And then there's the wild card of asteroid orbital calculations: the Yarkovsky Effect. This small but steady force occurs when an asteroid radiates more heat from one side than the other. As an asteroid rotates away from the sun, the heat that has accumulated on its surface is shed into space, giving it a slight push in the other direction. An asteroid called 6489 Golevka, twice the size of Apophis, has been pushed about 10 miles off course by this effect in the past 15 years. How Apophis will be influenced over the next 23 years is anybody's guess. At the moment we have no clue about its spin direction or axis, or even its shape -- all necessary parameters for estimating the effect.

 

IF APOPHIS IS INDEED headed for the gravitational keyhole, ground observations won't be able to confirm it until at least 2021. By that time, it may be too late to do anything about it. Considering what's at stake -- Chesley estimates that an Apophis-size asteroid impact would cost $400 billion in infrastructure damage alone -- it seems prudent to start taking steps to deal with Apophis long before we know whether those steps will eventually prove necessary. When do we start? Or, alternatively, at what point do we just cross our fingers and hope it misses? When the odds are 10-to-1 against it? A thousand-to-1? A million?

 

When NASA does discover a potentially threatening asteroid like Apophis, it has no mandate to decide whether, when or how to take action. "We're not in the mitigation business," Chesley says. A workshop to discuss general asteroid-defense options last June was NASA's first official baby step in that direction.

 

If NASA eventually does get the nod -- and more important, the budget -- from Congress, the obvious first move would be a reconnaissance mission to Apophis. Schweickart estimates that "even gold-plated at JPL," a transponder-equipped gravity tractor could be launched for $250 million. Ironically, that's almost precisely the cost of making the cosmic-collision movies Armageddon and Deep Impact. If Hollywood can pony up a quarter of a billion in the name of defending our planet, why can't Congress?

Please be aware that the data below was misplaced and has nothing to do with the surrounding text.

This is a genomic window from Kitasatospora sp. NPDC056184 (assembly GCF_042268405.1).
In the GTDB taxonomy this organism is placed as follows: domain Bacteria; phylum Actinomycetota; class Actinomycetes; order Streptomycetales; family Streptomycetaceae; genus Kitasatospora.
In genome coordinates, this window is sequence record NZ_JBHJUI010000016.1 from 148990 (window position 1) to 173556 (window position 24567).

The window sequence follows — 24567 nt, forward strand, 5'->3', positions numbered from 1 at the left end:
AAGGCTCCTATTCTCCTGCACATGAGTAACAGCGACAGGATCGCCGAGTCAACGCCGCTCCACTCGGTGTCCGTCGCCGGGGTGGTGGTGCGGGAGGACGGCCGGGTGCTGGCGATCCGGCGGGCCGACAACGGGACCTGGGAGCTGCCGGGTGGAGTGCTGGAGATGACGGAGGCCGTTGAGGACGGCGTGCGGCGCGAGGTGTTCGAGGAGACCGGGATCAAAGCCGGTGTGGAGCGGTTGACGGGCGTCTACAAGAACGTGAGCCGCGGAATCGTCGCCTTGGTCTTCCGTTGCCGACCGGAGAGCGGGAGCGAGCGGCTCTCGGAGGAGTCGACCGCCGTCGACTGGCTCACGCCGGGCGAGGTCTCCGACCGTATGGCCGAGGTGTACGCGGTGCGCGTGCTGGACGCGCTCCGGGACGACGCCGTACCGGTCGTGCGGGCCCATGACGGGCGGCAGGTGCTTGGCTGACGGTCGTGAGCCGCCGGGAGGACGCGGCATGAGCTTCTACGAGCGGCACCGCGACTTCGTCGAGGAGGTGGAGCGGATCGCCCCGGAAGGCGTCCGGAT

Reprinted with permission of Hearst Communications, Inc.

 

http://men.msn.com/articlepm.aspx?cp-docum...65&GT1=8991

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That's great, it starts with an earthquake, birds and

snakes, an aeroplane and Lenny Bruce is not afraid.

Eye of a hurricane, listen to yourself churn - world

serves its own needs, dummy serve your own needs. Feed

it off an aux speak, grunt, no, strength, the Ladder

start to clatter with fear fight down height. Wire

in a fire, representing seven games, and a government

for hire at a combat site. Left of west and coming in

a hurry with the furys breathing down your neck. Team

by team reporters baffled, trumped, tethered cropped.

Look at that low playing. Fine, then. Uh oh,

overflow, population, common food, but it'll do to Save

yourself, serve yourself. World serves its own needs,

listen to your heart bleed dummy with the rapture and

the revered and the right, right. You vitriolic,

patriotic, slam, fight, bright light, feeling pretty

psyched.

 

It's the end of the world as we know it.

It's the end of the world as we know it.

It's the end of the world as we know it and I feel fine.

 

Six o'clock - TV hour. Don't get caught in foreign

towers. Slash and burn, return, listen to yourself

churn. Lock it in, uniforming, book burning, blood

letting. Every motive escalate. Automotive incinerate.

Light a candle, light a motive. Step down, step down.

Watch your heel crush, crushed, uh-oh, this means no

fear cavalier. Renegade steer clear! A tournament,

tournament, a tournament of lies. Offer me solutions,

offer me alternatives and I decline.

 

It's the end of the world as we know it.

It's the end of the world as we know it.

It's the end of the world as we know it and I feel fine.

 

The other night I dreamt of knives, continental

drift divide. Mountains sit in a line, Leonard

Bernstein. Leonid Brezhnev, Lenny Bruce and Lester

Bangs. Birthday party, cheesecake, jelly bean, boom! You

symbiotic, patriotic, slam bug net, right? Right.

 

It's the end of the world as we know it.

It's the end of the world as we know it.

It's the end of the world as we know it and I feel

fine...fine...

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Quick, somebody call Bruce Willis and Ben Affleck.

the article beat ya to it.

Crap. I didn't bother to read it.

Yeah, you shouldn't read the article. A potential threat to end human civilization as we know it should not concern you. :rolleyes:

Do you know what the odds of this happening (in 22 years) are?

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Quick, somebody call Bruce Willis and Ben Affleck.

the article beat ya to it.

Crap. I didn't bother to read it.